U.N. Doc. CCPR/C/94/D/1489/2006

 

Communication No. 1489/2006

30 October 2008

 
     

human rights committee

  Ninety-fourth session  
  13-31 October 2008  
     
     

José Rodríguez Rodríguez

 

v.

Spain

     
     
 

Decisions

 
     
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BEFORE:

CHAIRPERSON: Mr. Rafael Rivas Posada (Colombia)

VICE-CHAIRPERSONS: Mr. Ahmed Tawfik Khalil (Egypt); Ms. Elisabeth Palm (Sweden); Mr. Ivan Shearer (Australia)

RAPPORTEUR: Mr. Abdelfattah Amor (Tunisia)

MEMBERS: Mr. Prafullachandra Natwarlal Bhagwati (India); Ms. Christine Chanet (France); Mr. Maurice Glele-Ahanhanzo (Benin); Mr. Yuji Iwasawa (Japan); Mr. Edwin Johnson Lopez (Ecuador); Ms. Helen Keller (Switzerland); Mr. Rajsoomer Lallah (Mauritius); Ms. Zonke Zanele Majodina (South Africa); Ms. Iulia Antoanella Motoc (Romania); Mr. Michael O’Flaherty (Ireland); Sir Nigel Rodley (United Kingdom); Mr. Jose Luis Perez Sanchez-Cerro (Peru); Ms. Ruth Wedgwood (United States of America)

   
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Citation:

Rodriguez Rodriguez v.Spain, Comm. 1489/2006, U.N. Doc. CCPR/C/94/D/1489/2006 (HRC 2008)

 
     
 
 
     
  The Human Rights Committee, established under article 28 of the International Covenant on Civil and Political Rights,

Meeting on 30 October 2008,

Adopts the following:

DECISION ON ADMISSIBILITY

1.1 The author of the communication, dated 26 March 2006, is José Rodríguez Rodríguez, a Spanish national born in 1948. He claims to be a victim of a violation by Spain of article 14, paragraph 5, of the Covenant. The Optional Protocol entered into force for Spain on 25 April 1985. The author is not represented by counsel.

1.2 On 9 November 2006, the Rapporteur on New Communications and Interim Measures decided that the admissibility of the communication should be considered separately from the merits.

FACTUAL BACKGROUND

2.1 On the basis of information obtained by telephone tapping, on 23 November 2000, the Central Investigating Court No. 5 opened a criminal investigation against the author and two other persons allegedly involved in an international drug trafficking operation. Following the investigation, the case was referred to the fourth section of the Criminal Division of the National Court (Audiencia Nacional), where a trial was held. On 21 May 2003, the National Court sentenced the author and the two other persons to 20 years' imprisonment and ordered the payment of a fine of 18,783,775.25 euros and legal costs, finding them guilty of an offence against public health (trafficking in cocaine), aggravated by the large quantity of drugs confiscated (595 kg), their membership of a criminal organization and the extremely serious nature of the offence (Criminal Code, art. 370).[FN1]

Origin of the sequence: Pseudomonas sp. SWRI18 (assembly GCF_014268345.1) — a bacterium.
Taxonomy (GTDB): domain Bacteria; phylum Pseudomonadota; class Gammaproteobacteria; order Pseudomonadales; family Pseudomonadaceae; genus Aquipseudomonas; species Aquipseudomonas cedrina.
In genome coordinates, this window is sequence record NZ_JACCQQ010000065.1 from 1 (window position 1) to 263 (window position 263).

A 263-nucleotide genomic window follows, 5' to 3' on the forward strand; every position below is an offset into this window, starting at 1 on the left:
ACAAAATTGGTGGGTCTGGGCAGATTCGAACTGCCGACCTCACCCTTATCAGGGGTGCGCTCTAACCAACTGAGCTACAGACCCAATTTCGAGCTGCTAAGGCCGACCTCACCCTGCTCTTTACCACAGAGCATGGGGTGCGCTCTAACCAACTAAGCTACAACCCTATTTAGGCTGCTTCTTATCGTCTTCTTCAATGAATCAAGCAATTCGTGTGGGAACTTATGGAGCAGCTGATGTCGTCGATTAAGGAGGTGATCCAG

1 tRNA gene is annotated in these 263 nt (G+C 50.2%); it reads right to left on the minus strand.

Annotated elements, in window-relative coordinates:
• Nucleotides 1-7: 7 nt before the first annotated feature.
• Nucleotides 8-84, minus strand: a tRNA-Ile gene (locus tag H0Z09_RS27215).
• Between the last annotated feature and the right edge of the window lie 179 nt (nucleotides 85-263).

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[FN1] Article 370. The penalty imposed shall be one or two degrees higher than the one established in article 368 when:
1. Minors under the age of 18 or persons with mental disabilities are used to commit these offences;
2. The person sentenced is a head, administrator or employee of an organization described in article 369, paragraphs 1 (2a) and 1 (3a);
3. The acts described in article 368 are of an extremely grave nature.
Cases of an extremely grave nature are cases in which the quantity of the substances referred to in article 368 is considerably greater than what is deemed significant, or in which vessels or aircraft have been used for transport, or the acts indicated have been carried out by simulating international commercial transactions, or involve international networks dedicated to such activities, or when three or more of the circumstances set out in article 369, paragraph 1, are present. In the cases set out in paragraphs 2 and 3 above, those found guilty shall also be liable to a fine in an amount three times the value of the drugs that are the subject of the offence.
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2.2 On 30 October 2003, the author lodged an appeal in cassation with the Second Chamber of the Supreme Court, on 11 grounds. These included: dismissal of evidence; the right to have his conviction and sentence subjected to a full and effective review by a higher tribunal; the right to confidentiality of communications; and the improper application of article 370 of the Criminal Code.